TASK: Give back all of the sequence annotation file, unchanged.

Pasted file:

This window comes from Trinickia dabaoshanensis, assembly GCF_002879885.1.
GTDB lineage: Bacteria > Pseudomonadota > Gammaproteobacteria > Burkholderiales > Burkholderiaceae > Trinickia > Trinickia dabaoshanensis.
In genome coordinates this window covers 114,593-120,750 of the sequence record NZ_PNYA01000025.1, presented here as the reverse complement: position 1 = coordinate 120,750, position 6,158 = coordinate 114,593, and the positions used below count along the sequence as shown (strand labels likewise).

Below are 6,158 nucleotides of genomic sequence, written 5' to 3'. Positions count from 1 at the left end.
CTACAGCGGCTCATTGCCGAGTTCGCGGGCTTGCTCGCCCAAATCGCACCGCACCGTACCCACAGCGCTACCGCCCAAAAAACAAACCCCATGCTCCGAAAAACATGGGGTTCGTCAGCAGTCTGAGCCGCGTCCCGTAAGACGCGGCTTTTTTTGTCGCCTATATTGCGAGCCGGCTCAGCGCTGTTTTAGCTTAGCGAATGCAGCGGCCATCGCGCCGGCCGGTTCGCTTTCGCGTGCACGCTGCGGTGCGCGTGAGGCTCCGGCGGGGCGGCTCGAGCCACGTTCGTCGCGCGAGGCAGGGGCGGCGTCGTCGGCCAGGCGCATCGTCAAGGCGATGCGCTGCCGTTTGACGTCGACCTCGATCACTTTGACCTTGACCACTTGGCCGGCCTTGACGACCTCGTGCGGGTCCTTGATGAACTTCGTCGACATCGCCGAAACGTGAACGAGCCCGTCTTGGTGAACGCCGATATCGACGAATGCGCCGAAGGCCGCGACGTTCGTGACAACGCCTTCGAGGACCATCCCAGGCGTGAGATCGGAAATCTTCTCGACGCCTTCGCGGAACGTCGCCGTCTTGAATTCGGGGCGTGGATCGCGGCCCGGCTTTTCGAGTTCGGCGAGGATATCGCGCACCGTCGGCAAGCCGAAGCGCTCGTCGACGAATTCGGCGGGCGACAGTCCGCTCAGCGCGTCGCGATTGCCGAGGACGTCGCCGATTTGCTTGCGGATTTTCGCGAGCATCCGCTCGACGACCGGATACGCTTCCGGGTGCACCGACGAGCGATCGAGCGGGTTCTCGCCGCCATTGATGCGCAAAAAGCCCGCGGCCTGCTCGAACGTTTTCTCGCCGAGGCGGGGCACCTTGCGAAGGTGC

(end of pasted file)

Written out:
This window comes from Trinickia dabaoshanensis, assembly GCF_002879885.1.
GTDB lineage: Bacteria > Pseudomonadota > Gammaproteobacteria > Burkholderiales > Burkholderiaceae > Trinickia > Trinickia dabaoshanensis.
In genome coordinates this window covers 114,593-120,750 of the sequence record NZ_PNYA01000025.1, presented here as the reverse complement: position 1 = coordinate 120,750, position 6,158 = coordinate 114,593, and the positions used below count along the sequence as shown (strand labels likewise).

Below are 6,158 nucleotides of genomic sequence, written 5' to 3'. Positions count from 1 at the left end.
CTACAGCGGCTCATTGCCGAGTTCGCGGGCTTGCTCGCCCAAATCGCACCGCACCGTACCCACAGCGCTACCGCCCAAAAAACAAACCCCATGCTCCGAAAAACATGGGGTTCGTCAGCAGTCTGAGCCGCGTCCCGTAAGACGCGGCTTTTTTTGTCGCCTATATTGCGAGCCGGCTCAGCGCTGTTTTAGCTTAGCGAATGCAGCGGCCATCGCGCCGGCCGGTTCGCTTTCGCGTGCACGCTGCGGTGCGCGTGAGGCTCCGGCGGGGCGGCTCGAGCCACGTTCGTCGCGCGAGGCAGGGGCGGCGTCGTCGGCCAGGCGCATCGTCAAGGCGATGCGCTGCCGTTTGACGTCGACCTCGATCACTTTGACCTTGACCACTTGGCCGGCCTTGACGACCTCGTGCGGGTCCTTGATGAACTTCGTCGACATCGCCGAAACGTGAACGAGCCCGTCTTGGTGAACGCCGATATCGACGAATGCGCCGAAGGCCGCGACGTTCGTGACAACGCCTTCGAGGACCATCCCAGGCGTGAGATCGGAAATCTTCTCGACGCCTTCGCGGAACGTCGCCGTCTTGAATTCGGGGCGTGGATCGCGGCCCGGCTTTTCGAGTTCGGCGAGGATATCGCGCACCGTCGGCAAGCCGAAGCGCTCGTCGACGAATTCGGCGGGCGACAGTCCGCTCAGCGCGTCGCGATTGCCGAGGACGTCGCCGATTTGCTTGCGGATTTTCGCGAGCATCCGCTCGACGACCGGATACGCTTCCGGGTGCACCGACGAGCGATCGAGCGGGTTCTCGCCGCCATTGATGCGCAAAAAGCCCGCGGCCTGCTCGAACGTTTTCTCGCCGAGGCGGGGCACCTTGCGAAGGTGC